(Crown) shipping carried more than 3.25 million people into slavery, meaning that by the end of the eighteenth century, slave trading had become one of the primary constituents of all (crown) trade. The dangers involved necessarily meant that insurance of slave-trade shipping was a major concern. Between 1689 and 1807, 1053 British vessels were lost whilst undertaking slave-trading activities.

“The Royal Exchange was destroyed by fire in 1838, and, although the building was rebuilt by 1844, many of Lloyd’s early records were lost.(convenient) In 1871, the first Lloyd’s Act was passed in Parliament (by puppets), which gave the business a sound legal footing (as if it were necessary) The Lloyd’s Act of 1911 set out the Society’s objectives, which include the promotion of its members’ interests and the collection and dissemination of information .
The membership of the Society, which had been largely made up of (money launderers) market participants, was realized to be too small in relation to the market’s capitalization and the risks that it was underwriting.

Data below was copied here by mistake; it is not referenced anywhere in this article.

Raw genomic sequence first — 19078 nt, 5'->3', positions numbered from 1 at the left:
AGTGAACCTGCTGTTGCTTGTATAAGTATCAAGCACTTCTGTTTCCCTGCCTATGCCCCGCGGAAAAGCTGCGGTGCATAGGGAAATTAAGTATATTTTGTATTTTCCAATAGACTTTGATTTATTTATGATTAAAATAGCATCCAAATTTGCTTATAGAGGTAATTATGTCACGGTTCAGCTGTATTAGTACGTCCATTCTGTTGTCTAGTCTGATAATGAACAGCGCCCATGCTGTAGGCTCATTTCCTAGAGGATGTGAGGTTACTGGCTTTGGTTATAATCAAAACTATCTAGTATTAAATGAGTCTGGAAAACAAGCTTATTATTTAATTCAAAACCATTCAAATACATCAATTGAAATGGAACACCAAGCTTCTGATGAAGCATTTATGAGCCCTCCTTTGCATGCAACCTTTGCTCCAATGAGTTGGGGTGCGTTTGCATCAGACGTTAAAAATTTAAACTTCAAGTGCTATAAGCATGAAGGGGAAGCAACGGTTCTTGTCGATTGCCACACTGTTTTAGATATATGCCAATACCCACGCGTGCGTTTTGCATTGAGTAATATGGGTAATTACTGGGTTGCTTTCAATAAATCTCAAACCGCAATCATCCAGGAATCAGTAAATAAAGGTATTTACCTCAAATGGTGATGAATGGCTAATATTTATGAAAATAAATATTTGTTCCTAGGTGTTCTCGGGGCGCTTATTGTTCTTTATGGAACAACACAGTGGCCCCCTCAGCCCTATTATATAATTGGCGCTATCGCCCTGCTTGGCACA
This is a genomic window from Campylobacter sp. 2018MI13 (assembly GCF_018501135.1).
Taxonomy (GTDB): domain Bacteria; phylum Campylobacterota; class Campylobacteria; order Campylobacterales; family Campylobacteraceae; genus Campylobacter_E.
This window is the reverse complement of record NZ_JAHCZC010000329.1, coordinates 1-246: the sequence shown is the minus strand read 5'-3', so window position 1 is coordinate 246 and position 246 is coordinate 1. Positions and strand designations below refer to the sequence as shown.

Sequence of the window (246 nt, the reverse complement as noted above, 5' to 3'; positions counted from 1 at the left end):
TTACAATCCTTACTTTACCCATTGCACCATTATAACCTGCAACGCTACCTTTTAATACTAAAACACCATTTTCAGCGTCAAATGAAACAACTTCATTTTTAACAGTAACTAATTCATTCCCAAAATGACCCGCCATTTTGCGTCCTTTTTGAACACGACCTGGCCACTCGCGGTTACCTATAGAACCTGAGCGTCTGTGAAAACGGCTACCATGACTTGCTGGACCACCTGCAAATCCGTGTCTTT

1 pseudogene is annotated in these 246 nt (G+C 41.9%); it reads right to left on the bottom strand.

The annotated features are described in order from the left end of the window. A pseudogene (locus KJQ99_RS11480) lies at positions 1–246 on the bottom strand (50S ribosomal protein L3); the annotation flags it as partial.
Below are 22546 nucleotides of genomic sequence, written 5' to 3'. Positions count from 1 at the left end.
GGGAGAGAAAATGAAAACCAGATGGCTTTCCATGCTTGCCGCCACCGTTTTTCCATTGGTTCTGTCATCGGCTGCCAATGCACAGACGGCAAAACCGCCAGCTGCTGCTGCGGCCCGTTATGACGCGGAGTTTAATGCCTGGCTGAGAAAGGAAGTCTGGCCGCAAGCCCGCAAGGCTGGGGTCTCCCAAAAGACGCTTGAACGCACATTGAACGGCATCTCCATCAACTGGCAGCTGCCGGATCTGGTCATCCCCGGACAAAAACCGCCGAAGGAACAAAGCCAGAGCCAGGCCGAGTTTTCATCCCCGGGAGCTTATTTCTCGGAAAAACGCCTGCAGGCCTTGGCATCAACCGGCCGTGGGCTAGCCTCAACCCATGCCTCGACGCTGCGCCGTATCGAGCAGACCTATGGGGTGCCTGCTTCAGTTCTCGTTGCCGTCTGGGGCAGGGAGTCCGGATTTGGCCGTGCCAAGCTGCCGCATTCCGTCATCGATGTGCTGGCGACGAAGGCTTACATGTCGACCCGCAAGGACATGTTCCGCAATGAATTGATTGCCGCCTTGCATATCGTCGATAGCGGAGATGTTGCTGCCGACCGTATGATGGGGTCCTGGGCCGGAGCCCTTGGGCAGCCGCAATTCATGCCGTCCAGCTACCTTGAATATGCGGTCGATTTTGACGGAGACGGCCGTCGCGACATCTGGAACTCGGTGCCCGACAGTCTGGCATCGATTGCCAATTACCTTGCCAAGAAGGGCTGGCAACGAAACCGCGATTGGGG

Note the dates given from this point on are modern history.

(Crown insiders always seek to cover risk with money from the sheepish taxpaying population). “Lloyd’s response was to commission a secret internal inquiry , known as the Cromer Report, which reported in 1968 . This report advocated the widening of membership to non-market participants, including non-British subjects and women, and to reduce the onerous capitalization requirements (which created a more minor investor known as a mini-Name). The Report also drew attention to the danger of conflicts of interest. (false flag in the report).

“During the 1970s, a number of issues arose which were to have significant influence on the course of the Society. The first was the tax structure in the UK: capital gains were taxed at 40 per cent, earned income was taxed in the top bracket at 83 per cent, and investment income in the top bracket at 98 per cent.

Lloyd’s income counted as earned income, even for Names who did not work at Lloyd’s, and this heavily influenced the direction of underwriting: in short, it was desirable for syndicates to make a (small) underwriting loss but a (larger) investment profit.